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Why Britain loves its royalty

Tony Appleton, a town crier, announces the birth of the royal baby, outside St. Mary's Hospital exclusive Lindo Wing in London, Monday, July 22, 2013. Palace officials say Prince William's wife Kate has given birth to a baby boy. The baby was born at 4:24 p.m. and weighs 8 pounds 6 ounces. The infant will become third in line for the British throne after Prince Charles and William. (AP Photo/Lefteris Pitarakis)

So another fairy tale begins: Britain’s royal infant enters a gilded fishbowl which his parents cannot protect him from, but must prepare him for.

Some day, his father William, like so many fathers, will have to sit him down and have “The Talk.” Explaining to his son that he must accept living in the biggest house, wearing the best clothes, eating the best foods (as much as that’s possible in Britain,) going to the best schools, and meeting all the best people … and must do it all knowing that the only reason he has these privileges is that he emerged from the right womb.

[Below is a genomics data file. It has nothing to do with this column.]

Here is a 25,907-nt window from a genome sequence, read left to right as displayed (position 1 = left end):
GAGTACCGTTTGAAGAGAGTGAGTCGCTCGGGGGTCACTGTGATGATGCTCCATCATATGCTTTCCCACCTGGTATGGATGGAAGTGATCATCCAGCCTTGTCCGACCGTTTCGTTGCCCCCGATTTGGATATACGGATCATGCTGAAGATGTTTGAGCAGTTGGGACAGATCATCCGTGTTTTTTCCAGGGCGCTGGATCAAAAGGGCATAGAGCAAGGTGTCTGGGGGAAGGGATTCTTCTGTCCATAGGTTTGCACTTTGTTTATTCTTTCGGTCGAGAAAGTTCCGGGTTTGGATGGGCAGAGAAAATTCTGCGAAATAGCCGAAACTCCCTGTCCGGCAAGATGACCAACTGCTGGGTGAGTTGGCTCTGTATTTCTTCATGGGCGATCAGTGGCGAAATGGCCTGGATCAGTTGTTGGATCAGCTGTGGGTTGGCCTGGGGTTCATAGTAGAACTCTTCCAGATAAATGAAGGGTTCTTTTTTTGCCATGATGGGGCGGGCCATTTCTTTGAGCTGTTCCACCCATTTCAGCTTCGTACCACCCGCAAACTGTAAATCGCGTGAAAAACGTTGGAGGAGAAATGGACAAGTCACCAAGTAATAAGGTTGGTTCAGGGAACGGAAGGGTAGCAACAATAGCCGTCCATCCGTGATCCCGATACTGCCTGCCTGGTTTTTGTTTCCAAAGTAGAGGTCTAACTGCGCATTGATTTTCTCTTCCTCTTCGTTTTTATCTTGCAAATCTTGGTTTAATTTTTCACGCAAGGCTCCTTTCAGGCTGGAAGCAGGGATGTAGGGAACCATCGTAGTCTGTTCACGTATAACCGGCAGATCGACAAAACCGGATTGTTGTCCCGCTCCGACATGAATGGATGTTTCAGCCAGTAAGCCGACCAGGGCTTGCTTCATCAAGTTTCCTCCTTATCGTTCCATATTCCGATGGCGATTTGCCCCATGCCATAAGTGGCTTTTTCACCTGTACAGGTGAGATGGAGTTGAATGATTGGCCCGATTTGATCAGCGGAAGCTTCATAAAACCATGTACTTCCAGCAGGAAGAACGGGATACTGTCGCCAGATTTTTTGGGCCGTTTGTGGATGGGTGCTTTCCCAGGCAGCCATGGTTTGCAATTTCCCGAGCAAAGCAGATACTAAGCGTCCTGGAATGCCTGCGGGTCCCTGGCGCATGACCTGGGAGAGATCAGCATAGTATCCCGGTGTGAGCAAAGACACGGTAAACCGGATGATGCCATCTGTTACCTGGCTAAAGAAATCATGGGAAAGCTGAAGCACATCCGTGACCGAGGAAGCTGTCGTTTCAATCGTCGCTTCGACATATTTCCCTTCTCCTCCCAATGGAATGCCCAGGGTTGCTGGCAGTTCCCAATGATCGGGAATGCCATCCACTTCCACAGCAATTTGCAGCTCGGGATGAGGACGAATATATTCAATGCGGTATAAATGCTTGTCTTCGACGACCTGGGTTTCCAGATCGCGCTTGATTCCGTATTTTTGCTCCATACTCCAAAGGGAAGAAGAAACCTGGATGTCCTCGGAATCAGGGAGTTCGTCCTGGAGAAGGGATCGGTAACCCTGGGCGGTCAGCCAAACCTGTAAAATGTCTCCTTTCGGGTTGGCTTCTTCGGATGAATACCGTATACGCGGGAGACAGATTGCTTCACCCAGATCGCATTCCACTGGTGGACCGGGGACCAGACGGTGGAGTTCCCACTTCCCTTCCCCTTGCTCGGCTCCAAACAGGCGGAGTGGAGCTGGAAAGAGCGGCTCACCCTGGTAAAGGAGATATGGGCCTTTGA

And because it’s all been handed to him, to feel deserving of it, he will have to create his own life challenges, like joining the army, and taking on worthy causes.

And if he does it well, the reward will be happy subjects.

So why do the British cling to their royalty? And why do we secretly envy them? I think because royalty takes the pressure off.

Here in America, we’re all brought up with the American dream that anybody can get rich, or be president, or at least marry a Kardashian – so we beat each other’s brains out striving for wealth and status.

But in Britain, you grow up knowing you will never be King, no matter how hard you work. So you are off the hook. And yet at the same time, you get to feel like your country still has an empire, without the responsibility and expense of actually running one – a trick that we Americans have yet to learn.

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